Dissecting the Microbiome

As scientists learn more about the hundreds of species of microorganisms that thrive in and on animals, microbiome management could become the next giant leap in improving animal health and performance efficiency, along with food safety and quality.

We know that cattle, as well as humans and all animals, support huge populations of bacteria and other microorganisms in their digestive tracts, mouths, airways, skin and other tissues. Some are known to be beneficial and some are pathogenic. Some pathogens are benign in certain locations but cause sickness when they reach other tissues. Many of these microbes though, are either benign or perform functions we do not yet understand.

Megan C. Niederwerder, DVM, PhD, conducts research on swine disease and the role of the microbiome at Kansas State University. She recently presented an overview of microbiome research as it applies to large-animal veterinary medicine at the annual American Association of Bovine Practitioners (AABP) Conference.

Scientists have just begun to tap the potential of understanding and manipulating the microbiome in cattle. Niederwerder says researchers have published about 700 microbiome studies in cattle, compared with thousands of studies on the human microbiome, which still is not well understood. Studies in livestock have examined the role of various microbes in the digestive tract, oral, nasal and lung tissues and skin.

Much of the study has focused on organisms colonizing the gastrointestinal tract, and while some cause enteric disease, some others can be involved in diseases in other tissues, such as in the lungs, Niederwerder says. Many, of course, are beneficial and necessary for normal digestion, absorption of nutrients and immune function.

Diversity in the microbiome generally is positive. Tests in animals have shown that low diversity can limit an animal’s ability to utilize complex carbohydrates. Low diversity in the gut microbiome in cattle appears associated with lower weight gains and a higher incidence of respiratory disease, and feeding probiotics can, in some cases, improve gains and overall health.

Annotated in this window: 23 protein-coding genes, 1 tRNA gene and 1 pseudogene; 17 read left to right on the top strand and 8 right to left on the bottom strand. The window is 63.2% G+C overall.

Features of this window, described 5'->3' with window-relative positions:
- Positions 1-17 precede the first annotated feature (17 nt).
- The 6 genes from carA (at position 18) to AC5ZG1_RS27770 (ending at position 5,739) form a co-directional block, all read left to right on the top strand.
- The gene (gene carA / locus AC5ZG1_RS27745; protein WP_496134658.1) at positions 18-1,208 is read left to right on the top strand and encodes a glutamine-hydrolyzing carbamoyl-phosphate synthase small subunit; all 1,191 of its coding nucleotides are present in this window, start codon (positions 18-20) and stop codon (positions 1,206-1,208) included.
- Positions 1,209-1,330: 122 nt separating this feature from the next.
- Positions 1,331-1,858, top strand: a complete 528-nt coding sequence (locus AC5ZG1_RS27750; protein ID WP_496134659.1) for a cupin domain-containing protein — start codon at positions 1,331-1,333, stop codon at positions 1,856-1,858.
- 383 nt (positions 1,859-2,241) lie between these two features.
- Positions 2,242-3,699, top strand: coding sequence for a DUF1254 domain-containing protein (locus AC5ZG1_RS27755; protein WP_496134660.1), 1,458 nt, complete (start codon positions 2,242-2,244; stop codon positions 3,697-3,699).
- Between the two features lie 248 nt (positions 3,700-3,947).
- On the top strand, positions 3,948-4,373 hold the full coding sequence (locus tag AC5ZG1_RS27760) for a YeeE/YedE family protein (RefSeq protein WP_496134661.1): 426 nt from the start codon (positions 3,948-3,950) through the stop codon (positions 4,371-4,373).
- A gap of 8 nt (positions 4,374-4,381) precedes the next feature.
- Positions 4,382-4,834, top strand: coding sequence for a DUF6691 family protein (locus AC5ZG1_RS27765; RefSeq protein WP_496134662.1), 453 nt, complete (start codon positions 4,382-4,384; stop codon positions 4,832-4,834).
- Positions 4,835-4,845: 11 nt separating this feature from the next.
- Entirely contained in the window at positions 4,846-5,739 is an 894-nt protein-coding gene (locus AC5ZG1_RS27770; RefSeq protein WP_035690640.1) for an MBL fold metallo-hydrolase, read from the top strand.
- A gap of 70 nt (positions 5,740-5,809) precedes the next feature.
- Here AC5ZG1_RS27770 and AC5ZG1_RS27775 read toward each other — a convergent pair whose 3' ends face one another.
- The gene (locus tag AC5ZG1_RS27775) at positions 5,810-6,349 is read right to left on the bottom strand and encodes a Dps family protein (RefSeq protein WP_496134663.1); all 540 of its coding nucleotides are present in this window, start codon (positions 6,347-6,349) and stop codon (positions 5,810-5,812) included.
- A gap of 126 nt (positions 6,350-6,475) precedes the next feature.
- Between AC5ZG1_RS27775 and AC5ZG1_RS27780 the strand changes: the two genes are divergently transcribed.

Scientists also have found they can, with fecal transplants from obese mice, make skinny mice obese, all with the same diet, suggesting the obese mice carry populations of microbes that increase their capacity to harvest energy from their feed.

On the other end of the scale, scientists have raised “germ-free” mice lacking the normal gut microbiome and found multiple negative effects on immunity. Research in pigs has shown that as little as one antibiotic treatment in a young pig can affect its microbiome for 25 weeks – virtually its entire life.

To explore the relationship between the microbiome and disease in pigs, Niederwerder and her team designed a challenge study using porcine reproductive and respiratory syndrome virus (PRRS) and porcine circovirus type 2 (PCV2), both important viruses causing respiratory disease in pigs. In the first test, the researchers challenged 95 pigs with the two viral pathogens and followed them for 70 days. They then selected the 10 best and 10 worst pigs in terms of weight gains and clinical signs of disease, and evaluated their microbiomes. The best group, they found, had significantly more diverse microbiomes then the 10 poor-doing pigs. They also identified one strain of E. coli that was particularly high in the best-performing group.

To further explore cause and effect, the researchers conducted a similar trial, but this time evaluated the microbiomes of the pigs prior to the viral challenge. After 70 days, those that began with the lowest microbiome diversity had more virus replication, lower weight gains and more lung lesions compared with those with the highest diversity.

The researchers then tried using fecal transplants from a mature, healthy sow into groups of pigs, to improve microbiome diversity. Control pigs, which did not receive the transplant, had higher morbidity and mortality rates compared with the treatment group, while the transplant group demonstrated less viral replication and more uniform weight gains.

These results and other ongoing research suggest that as we learn more about the microbiome and the positive or negative roles of specific microorganisms, management of the microbiome could become increasingly effective as a tool for improving health and performance.